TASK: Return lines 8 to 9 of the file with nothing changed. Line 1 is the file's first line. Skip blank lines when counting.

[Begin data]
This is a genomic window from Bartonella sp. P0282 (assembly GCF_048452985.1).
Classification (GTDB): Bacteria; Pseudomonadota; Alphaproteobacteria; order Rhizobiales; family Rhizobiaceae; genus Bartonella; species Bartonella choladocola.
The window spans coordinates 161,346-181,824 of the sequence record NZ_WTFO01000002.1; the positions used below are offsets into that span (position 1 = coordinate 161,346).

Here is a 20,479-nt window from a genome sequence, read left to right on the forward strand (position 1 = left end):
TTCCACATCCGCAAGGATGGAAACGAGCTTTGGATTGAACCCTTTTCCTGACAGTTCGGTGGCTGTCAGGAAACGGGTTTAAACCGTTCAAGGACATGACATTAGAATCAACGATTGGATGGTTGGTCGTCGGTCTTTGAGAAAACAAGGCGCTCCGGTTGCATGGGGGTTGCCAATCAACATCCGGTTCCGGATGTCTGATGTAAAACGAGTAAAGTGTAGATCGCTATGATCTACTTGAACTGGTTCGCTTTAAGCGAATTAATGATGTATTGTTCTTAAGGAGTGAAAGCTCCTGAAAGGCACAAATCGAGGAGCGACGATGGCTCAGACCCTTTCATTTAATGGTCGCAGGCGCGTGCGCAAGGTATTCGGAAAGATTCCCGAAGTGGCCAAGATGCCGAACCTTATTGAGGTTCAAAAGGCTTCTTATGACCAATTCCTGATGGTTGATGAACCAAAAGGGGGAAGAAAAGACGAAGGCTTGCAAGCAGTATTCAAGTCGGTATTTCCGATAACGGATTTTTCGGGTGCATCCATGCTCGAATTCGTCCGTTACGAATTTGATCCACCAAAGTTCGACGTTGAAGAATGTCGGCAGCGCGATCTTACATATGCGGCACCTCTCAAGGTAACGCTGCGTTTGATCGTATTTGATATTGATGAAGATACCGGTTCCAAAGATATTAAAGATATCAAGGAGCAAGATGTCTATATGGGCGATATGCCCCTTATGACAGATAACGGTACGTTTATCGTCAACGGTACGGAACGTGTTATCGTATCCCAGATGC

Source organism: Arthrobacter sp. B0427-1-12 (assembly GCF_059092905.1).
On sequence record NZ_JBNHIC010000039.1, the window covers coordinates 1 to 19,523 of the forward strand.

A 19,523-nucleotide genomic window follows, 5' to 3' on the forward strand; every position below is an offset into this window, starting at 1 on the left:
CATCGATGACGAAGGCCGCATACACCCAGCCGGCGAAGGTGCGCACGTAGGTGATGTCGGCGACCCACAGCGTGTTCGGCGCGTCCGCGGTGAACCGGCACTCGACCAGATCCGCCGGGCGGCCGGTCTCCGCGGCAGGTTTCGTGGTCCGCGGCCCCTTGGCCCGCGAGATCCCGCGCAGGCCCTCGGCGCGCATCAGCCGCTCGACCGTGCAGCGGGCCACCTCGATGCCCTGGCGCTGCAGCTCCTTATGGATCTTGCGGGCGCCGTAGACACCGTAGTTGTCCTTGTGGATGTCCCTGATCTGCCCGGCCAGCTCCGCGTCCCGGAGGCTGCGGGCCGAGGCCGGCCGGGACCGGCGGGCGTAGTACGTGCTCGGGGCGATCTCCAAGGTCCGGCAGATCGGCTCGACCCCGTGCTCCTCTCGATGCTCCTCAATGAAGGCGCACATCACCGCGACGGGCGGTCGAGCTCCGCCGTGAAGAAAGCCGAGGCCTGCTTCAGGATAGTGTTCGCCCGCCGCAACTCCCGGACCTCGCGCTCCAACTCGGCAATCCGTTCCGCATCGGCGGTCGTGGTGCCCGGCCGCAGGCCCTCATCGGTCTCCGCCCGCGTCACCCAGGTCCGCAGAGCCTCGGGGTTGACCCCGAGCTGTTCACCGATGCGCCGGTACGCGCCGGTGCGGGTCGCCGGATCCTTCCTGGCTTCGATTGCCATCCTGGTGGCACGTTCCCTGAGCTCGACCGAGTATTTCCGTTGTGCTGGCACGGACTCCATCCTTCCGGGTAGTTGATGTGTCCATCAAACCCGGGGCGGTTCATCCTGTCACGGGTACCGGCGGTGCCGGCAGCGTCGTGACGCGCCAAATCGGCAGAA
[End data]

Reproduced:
A 19,523-nucleotide genomic window follows, 5' to 3' on the forward strand; every position below is an offset into this window, starting at 1 on the left:
CATCGATGACGAAGGCCGCATACACCCAGCCGGCGAAGGTGCGCACGTAGGTGATGTCGGCGACCCACAGCGTGTTCGGCGCGTCCGCGGTGAACCGGCACTCGACCAGATCCGCCGGGCGGCCGGTCTCCGCGGCAGGTTTCGTGGTCCGCGGCCCCTTGGCCCGCGAGATCCCGCGCAGGCCCTCGGCGCGCATCAGCCGCTCGACCGTGCAGCGGGCCACCTCGATGCCCTGGCGCTGCAGCTCCTTATGGATCTTGCGGGCGCCGTAGACACCGTAGTTGTCCTTGTGGATGTCCCTGATCTGCCCGGCCAGCTCCGCGTCCCGGAGGCTGCGGGCCGAGGCCGGCCGGGACCGGCGGGCGTAGTACGTGCTCGGGGCGATCTCCAAGGTCCGGCAGATCGGCTCGACCCCGTGCTCCTCTCGATGCTCCTCAATGAAGGCGCACATCACCGCGACGGGCGGTCGAGCTCCGCCGTGAAGAAAGCCGAGGCCTGCTTCAGGATAGTGTTCGCCCGCCGCAACTCCCGGACCTCGCGCTCCAACTCGGCAATCCGTTCCGCATCGGCGGTCGTGGTGCCCGGCCGCAGGCCCTCATCGGTCTCCGCCCGCGTCACCCAGGTCCGCAGAGCCTCGGGGTTGACCCCGAGCTGTTCACCGATGCGCCGGTACGCGCCGGTGCGGGTCGCCGGATCCTTCCTGGCTTCGATTGCCATCCTGGTGGCACGTTCCCTGAGCTCGACCGAGTATTTCCGTTGTGCTGGCACGGACTCCATCCTTCCGGGTAGTTGATGTGTCCATCAAACCCGGGGCGGTTCATCCTGTCACGGGTACCGGCGGTGCCGGCAGCGTCGTGACGCGCCAAATCGGCAGAA